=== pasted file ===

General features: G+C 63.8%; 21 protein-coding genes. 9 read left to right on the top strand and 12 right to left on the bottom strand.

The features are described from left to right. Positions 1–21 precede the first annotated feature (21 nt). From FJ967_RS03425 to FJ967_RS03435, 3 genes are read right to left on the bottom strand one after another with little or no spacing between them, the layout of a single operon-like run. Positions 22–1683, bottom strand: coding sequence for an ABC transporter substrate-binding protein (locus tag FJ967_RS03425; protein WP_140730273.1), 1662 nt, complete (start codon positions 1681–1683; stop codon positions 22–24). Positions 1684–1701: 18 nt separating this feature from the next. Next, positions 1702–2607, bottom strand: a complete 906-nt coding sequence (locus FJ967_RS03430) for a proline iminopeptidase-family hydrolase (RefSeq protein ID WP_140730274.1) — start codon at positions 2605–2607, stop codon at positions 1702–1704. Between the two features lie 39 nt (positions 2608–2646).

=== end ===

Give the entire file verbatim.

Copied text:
General features: G+C 63.8%; 21 protein-coding genes. 9 read left to right on the top strand and 12 right to left on the bottom strand.

The features are described from left to right. Positions 1–21 precede the first annotated feature (21 nt). From FJ967_RS03425 to FJ967_RS03435, 3 genes are read right to left on the bottom strand one after another with little or no spacing between them, the layout of a single operon-like run. Positions 22–1683, bottom strand: coding sequence for an ABC transporter substrate-binding protein (locus tag FJ967_RS03425; protein WP_140730273.1), 1662 nt, complete (start codon positions 1681–1683; stop codon positions 22–24). Positions 1684–1701: 18 nt separating this feature from the next. Next, positions 1702–2607, bottom strand: a complete 906-nt coding sequence (locus FJ967_RS03430) for a proline iminopeptidase-family hydrolase (RefSeq protein ID WP_140730274.1) — start codon at positions 2605–2607, stop codon at positions 1702–1704. Between the two features lie 39 nt (positions 2608–2646).